Republican senators pass the buck on Obamacare transparency

Eyeglasses with newspaper and coffee cup

When the Senate Subcommittee on Small Business and Entrepreneurship voted last week on whether or not to subpoena documents from the Washington, D.C. Obamacare exchange, the result was shocking, yet predictable.

It predictable because – surprise! – members of Congress don’t want to lose their special perks. It was shocking, however, because half of the subcommittee’s Republicans sided with Democrats to squash an investigation, spearheaded by Sen. David Vitter of Louisiana, into whether lawmakers falsified documents in order to get special Obamacare exemptions.

The Republicans were: Sens. Jim Risch of Idaho, Deb Fischer of Nebraska, Kelly Ayotte of New Hampshire, Mike Enzi of Wyoming, and Rand Paul of Kentucky. So why did these Republicans – especially Paul – vote against applying the same kind of transparency to themselves that they demand of everyone else?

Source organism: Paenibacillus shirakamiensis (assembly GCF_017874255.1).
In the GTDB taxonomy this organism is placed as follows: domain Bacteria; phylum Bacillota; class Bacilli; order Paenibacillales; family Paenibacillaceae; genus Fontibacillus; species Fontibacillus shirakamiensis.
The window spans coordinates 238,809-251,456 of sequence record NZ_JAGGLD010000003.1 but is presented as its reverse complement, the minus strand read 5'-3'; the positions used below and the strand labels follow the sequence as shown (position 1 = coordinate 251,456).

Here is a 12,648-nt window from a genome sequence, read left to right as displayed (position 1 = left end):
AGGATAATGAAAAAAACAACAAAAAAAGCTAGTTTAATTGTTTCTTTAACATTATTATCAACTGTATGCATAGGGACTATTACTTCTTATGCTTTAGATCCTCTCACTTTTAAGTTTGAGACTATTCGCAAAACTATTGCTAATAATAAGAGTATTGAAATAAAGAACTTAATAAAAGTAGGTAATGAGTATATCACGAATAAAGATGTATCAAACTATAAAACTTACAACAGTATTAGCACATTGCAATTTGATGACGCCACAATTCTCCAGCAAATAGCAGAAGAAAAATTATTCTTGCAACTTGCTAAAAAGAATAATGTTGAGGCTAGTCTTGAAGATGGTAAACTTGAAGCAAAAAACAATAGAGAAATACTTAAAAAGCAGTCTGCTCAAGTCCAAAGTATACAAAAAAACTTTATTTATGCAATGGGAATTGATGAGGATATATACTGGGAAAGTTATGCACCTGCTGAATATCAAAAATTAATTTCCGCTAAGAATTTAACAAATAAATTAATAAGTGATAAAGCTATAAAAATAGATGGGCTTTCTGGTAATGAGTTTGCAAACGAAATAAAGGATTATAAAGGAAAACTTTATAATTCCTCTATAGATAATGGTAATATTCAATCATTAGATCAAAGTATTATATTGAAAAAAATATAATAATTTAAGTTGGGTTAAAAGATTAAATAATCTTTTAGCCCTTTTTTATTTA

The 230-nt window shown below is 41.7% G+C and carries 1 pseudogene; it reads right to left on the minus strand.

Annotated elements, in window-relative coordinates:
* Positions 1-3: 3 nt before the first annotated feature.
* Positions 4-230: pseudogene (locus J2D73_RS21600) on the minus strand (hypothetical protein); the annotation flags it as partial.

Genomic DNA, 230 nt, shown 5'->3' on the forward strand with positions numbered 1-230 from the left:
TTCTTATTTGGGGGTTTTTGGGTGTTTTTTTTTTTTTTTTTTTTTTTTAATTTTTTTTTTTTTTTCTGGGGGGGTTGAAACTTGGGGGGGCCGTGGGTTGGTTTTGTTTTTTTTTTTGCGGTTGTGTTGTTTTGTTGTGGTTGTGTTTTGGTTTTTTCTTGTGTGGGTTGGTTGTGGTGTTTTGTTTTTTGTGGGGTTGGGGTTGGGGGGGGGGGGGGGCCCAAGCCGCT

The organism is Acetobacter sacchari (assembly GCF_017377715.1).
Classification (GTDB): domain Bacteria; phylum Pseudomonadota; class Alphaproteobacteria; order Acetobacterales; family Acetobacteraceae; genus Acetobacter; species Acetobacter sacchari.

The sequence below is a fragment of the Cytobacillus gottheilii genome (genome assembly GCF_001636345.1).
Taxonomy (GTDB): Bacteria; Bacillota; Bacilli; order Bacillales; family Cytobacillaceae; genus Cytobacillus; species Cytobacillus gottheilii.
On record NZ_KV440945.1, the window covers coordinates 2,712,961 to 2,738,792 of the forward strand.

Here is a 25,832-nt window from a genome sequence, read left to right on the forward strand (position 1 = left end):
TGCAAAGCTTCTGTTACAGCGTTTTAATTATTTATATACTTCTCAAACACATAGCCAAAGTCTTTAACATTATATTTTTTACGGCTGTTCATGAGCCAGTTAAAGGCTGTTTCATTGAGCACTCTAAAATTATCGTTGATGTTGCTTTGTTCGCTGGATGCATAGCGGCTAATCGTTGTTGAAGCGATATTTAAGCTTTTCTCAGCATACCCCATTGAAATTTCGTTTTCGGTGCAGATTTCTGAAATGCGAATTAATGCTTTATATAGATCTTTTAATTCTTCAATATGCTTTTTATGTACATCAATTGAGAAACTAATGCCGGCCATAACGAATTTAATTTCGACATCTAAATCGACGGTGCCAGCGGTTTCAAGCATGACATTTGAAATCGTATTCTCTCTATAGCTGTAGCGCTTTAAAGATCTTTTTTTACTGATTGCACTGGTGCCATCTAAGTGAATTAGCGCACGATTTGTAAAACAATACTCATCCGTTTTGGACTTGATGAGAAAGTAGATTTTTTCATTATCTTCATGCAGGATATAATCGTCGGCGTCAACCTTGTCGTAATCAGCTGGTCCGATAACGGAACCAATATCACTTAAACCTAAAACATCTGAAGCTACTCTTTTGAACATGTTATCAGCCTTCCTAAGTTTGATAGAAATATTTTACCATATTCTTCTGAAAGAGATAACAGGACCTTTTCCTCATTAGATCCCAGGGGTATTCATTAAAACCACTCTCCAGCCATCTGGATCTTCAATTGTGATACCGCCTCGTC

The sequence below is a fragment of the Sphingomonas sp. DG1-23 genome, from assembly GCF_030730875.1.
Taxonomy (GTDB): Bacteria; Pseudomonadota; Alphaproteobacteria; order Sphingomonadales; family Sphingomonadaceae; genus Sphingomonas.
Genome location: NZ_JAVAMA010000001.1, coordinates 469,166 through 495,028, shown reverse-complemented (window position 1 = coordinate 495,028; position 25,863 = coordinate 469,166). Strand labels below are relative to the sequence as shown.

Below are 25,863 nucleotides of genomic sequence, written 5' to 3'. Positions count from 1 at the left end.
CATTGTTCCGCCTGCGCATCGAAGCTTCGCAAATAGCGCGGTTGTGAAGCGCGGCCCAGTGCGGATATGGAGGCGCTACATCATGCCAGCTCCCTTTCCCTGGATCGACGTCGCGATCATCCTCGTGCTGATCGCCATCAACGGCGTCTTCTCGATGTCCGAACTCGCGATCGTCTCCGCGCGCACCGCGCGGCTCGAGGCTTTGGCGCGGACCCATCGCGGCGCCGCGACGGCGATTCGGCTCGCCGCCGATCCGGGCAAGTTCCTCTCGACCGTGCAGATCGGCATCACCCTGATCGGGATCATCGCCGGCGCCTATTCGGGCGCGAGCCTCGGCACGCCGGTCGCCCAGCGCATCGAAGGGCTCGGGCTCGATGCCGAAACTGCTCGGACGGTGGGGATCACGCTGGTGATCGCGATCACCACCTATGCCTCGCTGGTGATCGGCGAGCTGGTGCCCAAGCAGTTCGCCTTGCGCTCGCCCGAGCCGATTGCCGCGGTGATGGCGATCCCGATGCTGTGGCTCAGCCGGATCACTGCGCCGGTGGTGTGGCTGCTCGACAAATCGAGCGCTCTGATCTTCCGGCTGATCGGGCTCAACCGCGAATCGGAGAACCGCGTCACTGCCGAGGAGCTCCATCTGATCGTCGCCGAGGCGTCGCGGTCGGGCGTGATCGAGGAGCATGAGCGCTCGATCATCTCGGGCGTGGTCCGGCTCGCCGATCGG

It’s a good question, and one we’re still trying to get answered. But as noted in National Review, [1] Phil Kerpen of American Commitment aptly explains why this transparency dodge is so shocking. “One of the only good provisions in the Obamacare law was the provision that forced Congress and its staff into Obamacare,” said Kerpen. “But they are using a secret, corrupt deal to avoid complying with its terms.”

Is this just another example of brazen Republican hypocrisy? The kind we’ve come to expect from the GOP establishment? So far, it certainly looks that way. We demand to know why these Republicans voted against an investigation into Congress’ secret Obamacare deal. Congress shouldn’t be exempt from a horrible law it forces the rest of America to live under – period.